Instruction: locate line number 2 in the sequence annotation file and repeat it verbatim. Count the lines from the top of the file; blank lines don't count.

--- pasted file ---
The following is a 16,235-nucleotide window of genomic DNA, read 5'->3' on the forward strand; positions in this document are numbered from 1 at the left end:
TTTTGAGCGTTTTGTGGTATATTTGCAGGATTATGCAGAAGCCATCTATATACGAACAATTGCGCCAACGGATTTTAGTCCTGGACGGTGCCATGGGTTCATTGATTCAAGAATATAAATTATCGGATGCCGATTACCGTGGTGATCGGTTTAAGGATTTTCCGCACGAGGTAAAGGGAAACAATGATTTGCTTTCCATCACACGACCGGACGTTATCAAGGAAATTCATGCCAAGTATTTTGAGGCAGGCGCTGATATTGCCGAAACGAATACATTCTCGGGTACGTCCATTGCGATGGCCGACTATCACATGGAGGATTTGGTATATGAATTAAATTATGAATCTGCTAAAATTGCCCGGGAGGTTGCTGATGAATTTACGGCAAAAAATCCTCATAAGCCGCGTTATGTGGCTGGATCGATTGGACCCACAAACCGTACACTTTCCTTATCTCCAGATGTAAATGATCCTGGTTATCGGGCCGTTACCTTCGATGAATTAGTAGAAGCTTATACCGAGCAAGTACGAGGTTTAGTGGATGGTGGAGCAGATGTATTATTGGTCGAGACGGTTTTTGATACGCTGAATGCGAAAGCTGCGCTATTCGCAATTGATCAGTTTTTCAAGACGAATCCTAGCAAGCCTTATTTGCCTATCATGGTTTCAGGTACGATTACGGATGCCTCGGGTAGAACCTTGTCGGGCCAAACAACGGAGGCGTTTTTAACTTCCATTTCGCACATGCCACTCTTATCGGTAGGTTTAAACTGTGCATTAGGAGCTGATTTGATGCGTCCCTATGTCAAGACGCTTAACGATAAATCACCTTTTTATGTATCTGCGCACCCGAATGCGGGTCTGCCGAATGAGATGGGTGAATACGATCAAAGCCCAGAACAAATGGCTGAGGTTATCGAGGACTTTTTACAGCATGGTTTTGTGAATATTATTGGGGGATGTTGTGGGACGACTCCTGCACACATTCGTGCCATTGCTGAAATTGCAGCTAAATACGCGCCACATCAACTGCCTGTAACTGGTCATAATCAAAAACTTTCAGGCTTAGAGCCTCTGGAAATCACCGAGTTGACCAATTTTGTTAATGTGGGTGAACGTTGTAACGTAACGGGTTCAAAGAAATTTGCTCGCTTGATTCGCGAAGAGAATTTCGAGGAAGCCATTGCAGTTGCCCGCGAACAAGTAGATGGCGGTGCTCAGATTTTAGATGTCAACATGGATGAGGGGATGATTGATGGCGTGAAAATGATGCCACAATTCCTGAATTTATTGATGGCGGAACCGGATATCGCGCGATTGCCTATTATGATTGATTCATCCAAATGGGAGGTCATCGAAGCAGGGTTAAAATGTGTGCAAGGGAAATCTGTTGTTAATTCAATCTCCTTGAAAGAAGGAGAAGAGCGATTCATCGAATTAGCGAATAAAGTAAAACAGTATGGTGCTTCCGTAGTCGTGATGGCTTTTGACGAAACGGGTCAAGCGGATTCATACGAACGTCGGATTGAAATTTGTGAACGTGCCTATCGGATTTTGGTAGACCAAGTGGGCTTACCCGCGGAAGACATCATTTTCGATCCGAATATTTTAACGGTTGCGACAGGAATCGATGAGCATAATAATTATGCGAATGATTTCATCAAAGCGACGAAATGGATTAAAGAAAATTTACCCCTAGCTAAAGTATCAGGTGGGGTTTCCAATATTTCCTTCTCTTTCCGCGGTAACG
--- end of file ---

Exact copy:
TTTTGAGCGTTTTGTGGTATATTTGCAGGATTATGCAGAAGCCATCTATATACGAACAATTGCGCCAACGGATTTTAGTCCTGGACGGTGCCATGGGTTCATTGATTCAAGAATATAAATTATCGGATGCCGATTACCGTGGTGATCGGTTTAAGGATTTTCCGCACGAGGTAAAGGGAAACAATGATTTGCTTTCCATCACACGACCGGACGTTATCAAGGAAATTCATGCCAAGTATTTTGAGGCAGGCGCTGATATTGCCGAAACGAATACATTCTCGGGTACGTCCATTGCGATGGCCGACTATCACATGGAGGATTTGGTATATGAATTAAATTATGAATCTGCTAAAATTGCCCGGGAGGTTGCTGATGAATTTACGGCAAAAAATCCTCATAAGCCGCGTTATGTGGCTGGATCGATTGGACCCACAAACCGTACACTTTCCTTATCTCCAGATGTAAATGATCCTGGTTATCGGGCCGTTACCTTCGATGAATTAGTAGAAGCTTATACCGAGCAAGTACGAGGTTTAGTGGATGGTGGAGCAGATGTATTATTGGTCGAGACGGTTTTTGATACGCTGAATGCGAAAGCTGCGCTATTCGCAATTGATCAGTTTTTCAAGACGAATCCTAGCAAGCCTTATTTGCCTATCATGGTTTCAGGTACGATTACGGATGCCTCGGGTAGAACCTTGTCGGGCCAAACAACGGAGGCGTTTTTAACTTCCATTTCGCACATGCCACTCTTATCGGTAGGTTTAAACTGTGCATTAGGAGCTGATTTGATGCGTCCCTATGTCAAGACGCTTAACGATAAATCACCTTTTTATGTATCTGCGCACCCGAATGCGGGTCTGCCGAATGAGATGGGTGAATACGATCAAAGCCCAGAACAAATGGCTGAGGTTATCGAGGACTTTTTACAGCATGGTTTTGTGAATATTATTGGGGGATGTTGTGGGACGACTCCTGCACACATTCGTGCCATTGCTGAAATTGCAGCTAAATACGCGCCACATCAACTGCCTGTAACTGGTCATAATCAAAAACTTTCAGGCTTAGAGCCTCTGGAAATCACCGAGTTGACCAATTTTGTTAATGTGGGTGAACGTTGTAACGTAACGGGTTCAAAGAAATTTGCTCGCTTGATTCGCGAAGAGAATTTCGAGGAAGCCATTGCAGTTGCCCGCGAACAAGTAGATGGCGGTGCTCAGATTTTAGATGTCAACATGGATGAGGGGATGATTGATGGCGTGAAAATGATGCCACAATTCCTGAATTTATTGATGGCGGAACCGGATATCGCGCGATTGCCTATTATGATTGATTCATCCAAATGGGAGGTCATCGAAGCAGGGTTAAAATGTGTGCAAGGGAAATCTGTTGTTAATTCAATCTCCTTGAAAGAAGGAGAAGAGCGATTCATCGAATTAGCGAATAAAGTAAAACAGTATGGTGCTTCCGTAGTCGTGATGGCTTTTGACGAAACGGGTCAAGCGGATTCATACGAACGTCGGATTGAAATTTGTGAACGTGCCTATCGGATTTTGGTAGACCAAGTGGGCTTACCCGCGGAAGACATCATTTTCGATCCGAATATTTTAACGGTTGCGACAGGAATCGATGAGCATAATAATTATGCGAATGATTTCATCAAAGCGACGAAATGGATTAAAGAAAATTTACCCCTAGCTAAAGTATCAGGTGGGGTTTCCAATATTTCCTTCTCTTTCCGCGGTAACG